Prof. Dr. Isabelle Mandrella is Professor of Philosophy in the Faculty of Catholic Theology at LMU, and focuses specifically on fundamental philosophical issues relating to theology in the philosophy of the Middle Ages. However, her teaching duties encompass all the significant philosophical topics and epochs that are relevant to the study of Theology. She studied Catholic Theology and Philosophy at Bonn University and obtained a doctoral fellowship from the Cusanus-Werk set up by the German Conference of Catholic Bishops. She completed her doctorate in 2001 and worked as a research fellow at the Heidelberg Academy of Sciences and in the Institute of Philosophy in Bonn. She completed her Habilitation in 2011 with a thesis on “Nicholas of Cusa’s Practical Philosophy”. Isabelle Mandrella is a member of the editorial boards of the Herder Library of Medieval Philosophy Fontes Christiani and the Philosophical Yearbook and is also active in the German Association of Medieval Scholars and the Görres Society and serves on the Advisory Council of the Cusanus Society.
Dr. Simone Mühl is a research fellow at LMU’s Institute for Near Eastern Archaeology. She heads an Emmy Noether Junior Research Group, which is currently engaged on a long-term research project which is exploring Migration and Interaction Among Diverse Communities in Mesopotamia During the 2nd and 3rd Millennia BCE. She obtained a master’s degree in Near Eastern Archaeology, Assyriology, Prehistory and Early History at Heidelberg University Heidelberg. She went on to earn her PhD there in 2011 with a thesis on the “Early History of Settlement in the Middle Tigris Region”, before moving to LMU. For the past several years, she has conducted archaeological investigations in Iraqi Kurdistan, and these activities are now focused on the excavation of a settlement mound in the area called Gird-i Shamlu in the Shahrizor Plain. In response to the political situation in the region and the manifold threats to its archaeological heritage, she set up an association dedicated to the protection of Iraq’s cultural legacy.
Dr. Denise Reitzenstein is a lecturer in Ancient History in the Department of History at LMU. She studied Ancient History, Historical Sciences and Art History in Munich before spending several months at the German Archaeological Institute in Rome. She then went to the University of Exeter as a Fellow of the Gerda Henkel Foundation. In 2007 she returned to LMU and obtained her doctoral degree with a dissertation on “The Lycian Elite During Rome’s Imperial Age” in 2010. She is now working on her Habilitationschrift, which deals with the evolution of color designations in Latin, and what they reveal about the social and cultural history of the Roman Republic. In the course of her career, Denise Reitzenstein has been awarded several grants for her research.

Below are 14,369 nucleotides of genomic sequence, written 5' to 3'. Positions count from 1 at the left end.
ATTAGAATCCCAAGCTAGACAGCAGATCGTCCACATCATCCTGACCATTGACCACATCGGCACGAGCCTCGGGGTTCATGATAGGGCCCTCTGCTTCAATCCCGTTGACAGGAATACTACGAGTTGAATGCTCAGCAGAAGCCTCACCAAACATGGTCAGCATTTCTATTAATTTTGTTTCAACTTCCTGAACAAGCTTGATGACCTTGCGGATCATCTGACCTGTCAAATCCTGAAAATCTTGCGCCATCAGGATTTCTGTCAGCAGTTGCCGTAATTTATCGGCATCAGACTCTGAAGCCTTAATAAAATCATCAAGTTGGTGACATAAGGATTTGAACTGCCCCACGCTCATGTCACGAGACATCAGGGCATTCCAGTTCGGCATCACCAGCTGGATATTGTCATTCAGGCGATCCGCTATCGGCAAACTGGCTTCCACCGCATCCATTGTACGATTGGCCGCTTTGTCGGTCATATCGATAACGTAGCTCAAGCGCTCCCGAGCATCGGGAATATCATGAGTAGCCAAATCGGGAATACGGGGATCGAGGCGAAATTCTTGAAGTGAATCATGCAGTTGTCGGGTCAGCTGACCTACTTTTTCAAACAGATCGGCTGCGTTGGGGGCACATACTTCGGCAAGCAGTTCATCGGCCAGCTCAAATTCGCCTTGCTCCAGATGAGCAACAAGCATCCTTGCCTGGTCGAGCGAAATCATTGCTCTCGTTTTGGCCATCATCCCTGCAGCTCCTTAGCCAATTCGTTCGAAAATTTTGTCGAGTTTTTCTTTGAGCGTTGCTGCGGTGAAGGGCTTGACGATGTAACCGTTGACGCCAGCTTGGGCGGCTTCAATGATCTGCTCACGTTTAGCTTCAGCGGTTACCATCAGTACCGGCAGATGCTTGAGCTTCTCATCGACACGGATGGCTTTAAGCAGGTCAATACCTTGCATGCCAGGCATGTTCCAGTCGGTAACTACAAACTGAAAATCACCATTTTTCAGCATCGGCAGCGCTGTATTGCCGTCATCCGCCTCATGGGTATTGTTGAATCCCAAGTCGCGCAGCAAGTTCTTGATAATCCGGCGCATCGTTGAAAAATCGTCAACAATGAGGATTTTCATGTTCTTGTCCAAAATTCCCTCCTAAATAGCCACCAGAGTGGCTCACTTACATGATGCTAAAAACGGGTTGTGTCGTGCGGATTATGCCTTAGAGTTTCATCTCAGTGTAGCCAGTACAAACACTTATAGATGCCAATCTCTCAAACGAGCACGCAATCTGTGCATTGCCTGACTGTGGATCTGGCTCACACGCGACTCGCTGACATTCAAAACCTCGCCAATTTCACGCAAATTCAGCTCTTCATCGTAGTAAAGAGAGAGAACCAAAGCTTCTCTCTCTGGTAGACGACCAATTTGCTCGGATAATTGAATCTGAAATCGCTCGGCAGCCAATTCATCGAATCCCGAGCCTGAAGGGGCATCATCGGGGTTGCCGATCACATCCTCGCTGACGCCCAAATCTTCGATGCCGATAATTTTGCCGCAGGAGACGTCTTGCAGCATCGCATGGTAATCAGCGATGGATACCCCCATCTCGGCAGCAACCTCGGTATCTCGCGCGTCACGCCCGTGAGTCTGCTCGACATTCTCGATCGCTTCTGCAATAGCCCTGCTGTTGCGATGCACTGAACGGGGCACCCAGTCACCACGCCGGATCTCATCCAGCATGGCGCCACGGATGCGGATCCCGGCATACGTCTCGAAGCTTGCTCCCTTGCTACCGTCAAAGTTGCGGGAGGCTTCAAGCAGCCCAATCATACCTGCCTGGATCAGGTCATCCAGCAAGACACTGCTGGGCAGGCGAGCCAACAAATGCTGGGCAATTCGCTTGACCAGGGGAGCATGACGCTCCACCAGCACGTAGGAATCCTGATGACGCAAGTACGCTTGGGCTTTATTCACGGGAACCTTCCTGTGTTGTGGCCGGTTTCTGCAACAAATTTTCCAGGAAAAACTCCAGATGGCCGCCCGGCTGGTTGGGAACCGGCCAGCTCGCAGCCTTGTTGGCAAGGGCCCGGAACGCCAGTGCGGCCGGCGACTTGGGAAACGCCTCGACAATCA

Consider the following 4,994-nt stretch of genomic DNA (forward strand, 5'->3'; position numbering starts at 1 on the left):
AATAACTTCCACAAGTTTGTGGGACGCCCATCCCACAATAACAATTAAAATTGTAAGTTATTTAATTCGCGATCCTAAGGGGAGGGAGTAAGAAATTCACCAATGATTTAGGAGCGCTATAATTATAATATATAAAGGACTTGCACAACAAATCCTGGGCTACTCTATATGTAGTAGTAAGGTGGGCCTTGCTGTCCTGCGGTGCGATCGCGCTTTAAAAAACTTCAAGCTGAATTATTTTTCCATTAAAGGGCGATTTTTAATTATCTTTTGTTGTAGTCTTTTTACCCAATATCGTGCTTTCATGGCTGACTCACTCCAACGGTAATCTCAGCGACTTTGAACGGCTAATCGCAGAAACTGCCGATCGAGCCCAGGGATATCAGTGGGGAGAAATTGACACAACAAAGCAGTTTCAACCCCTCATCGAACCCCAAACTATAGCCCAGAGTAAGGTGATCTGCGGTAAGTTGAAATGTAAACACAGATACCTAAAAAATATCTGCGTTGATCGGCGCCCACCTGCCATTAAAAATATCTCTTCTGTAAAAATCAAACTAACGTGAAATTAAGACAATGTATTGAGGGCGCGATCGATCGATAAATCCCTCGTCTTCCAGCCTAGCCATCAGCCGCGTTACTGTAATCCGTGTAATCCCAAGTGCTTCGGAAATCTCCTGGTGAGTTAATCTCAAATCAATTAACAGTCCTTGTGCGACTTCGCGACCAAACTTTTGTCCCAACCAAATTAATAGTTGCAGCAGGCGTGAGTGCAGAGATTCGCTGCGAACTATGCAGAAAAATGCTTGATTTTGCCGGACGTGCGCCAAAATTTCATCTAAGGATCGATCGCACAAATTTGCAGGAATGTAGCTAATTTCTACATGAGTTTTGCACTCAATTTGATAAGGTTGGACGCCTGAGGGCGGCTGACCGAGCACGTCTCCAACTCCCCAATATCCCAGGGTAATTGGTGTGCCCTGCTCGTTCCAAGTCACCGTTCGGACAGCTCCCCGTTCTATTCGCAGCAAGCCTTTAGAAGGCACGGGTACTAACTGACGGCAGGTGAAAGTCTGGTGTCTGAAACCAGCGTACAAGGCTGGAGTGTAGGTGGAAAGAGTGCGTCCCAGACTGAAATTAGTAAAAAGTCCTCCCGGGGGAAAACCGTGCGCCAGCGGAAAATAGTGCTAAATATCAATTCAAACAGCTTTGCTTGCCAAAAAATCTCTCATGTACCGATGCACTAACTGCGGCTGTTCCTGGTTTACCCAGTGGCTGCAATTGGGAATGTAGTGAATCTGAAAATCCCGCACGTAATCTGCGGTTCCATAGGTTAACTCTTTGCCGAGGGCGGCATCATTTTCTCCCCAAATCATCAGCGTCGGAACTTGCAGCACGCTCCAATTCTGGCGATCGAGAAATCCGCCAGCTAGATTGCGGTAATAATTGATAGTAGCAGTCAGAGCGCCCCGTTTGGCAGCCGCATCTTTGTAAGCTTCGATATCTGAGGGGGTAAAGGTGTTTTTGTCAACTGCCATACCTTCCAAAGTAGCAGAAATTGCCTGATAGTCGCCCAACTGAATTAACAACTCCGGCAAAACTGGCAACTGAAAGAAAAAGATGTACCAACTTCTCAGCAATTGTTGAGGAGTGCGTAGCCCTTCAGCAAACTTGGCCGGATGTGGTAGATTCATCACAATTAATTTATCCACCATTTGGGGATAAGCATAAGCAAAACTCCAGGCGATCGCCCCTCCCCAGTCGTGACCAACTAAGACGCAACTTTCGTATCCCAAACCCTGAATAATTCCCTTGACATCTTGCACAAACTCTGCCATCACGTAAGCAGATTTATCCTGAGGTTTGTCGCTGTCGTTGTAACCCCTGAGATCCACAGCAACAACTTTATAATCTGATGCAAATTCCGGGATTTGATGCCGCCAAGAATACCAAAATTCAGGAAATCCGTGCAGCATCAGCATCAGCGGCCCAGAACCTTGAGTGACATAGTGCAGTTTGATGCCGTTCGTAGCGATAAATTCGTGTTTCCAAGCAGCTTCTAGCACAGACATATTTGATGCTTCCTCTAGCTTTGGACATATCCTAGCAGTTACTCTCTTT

Dr. Verina Wild now works at the Institute for the Ethics, History and Theory of Medicine in LMU’s Faculty of Medicine, having previously been a research fellow in the Department of Philosophy IV. Her research focuses on the field of medical ethics, and more specifically with the process of ethical decision-making, and issues relating to justice and vulnerability in contexts such as forced migration. She studied Medicine in Göttingen, and worked in countries as far flung as Argentina, Scotland, Spain and Tanzania. She obtained her PhD in 2007 at the University of Zürich with a thesis on ethical aspects of pharmaceutical research on pregnant women. From 2008 until 2016 she served as a Senior Research Fellow in the Institute of Biomedical Ethics and the History of Medicine at the University of Zürich, where she also completed her Habilitation. Among her many awards, Verina Wild has won fellowships to carry out research at Columbia University in New York and the University of Sydney. She is currently a member of three of the World Health Organization’s Expert Advisory Groups. She also serves as a student advisor for the Heinrich Böll and is a designated student mentor at LMU.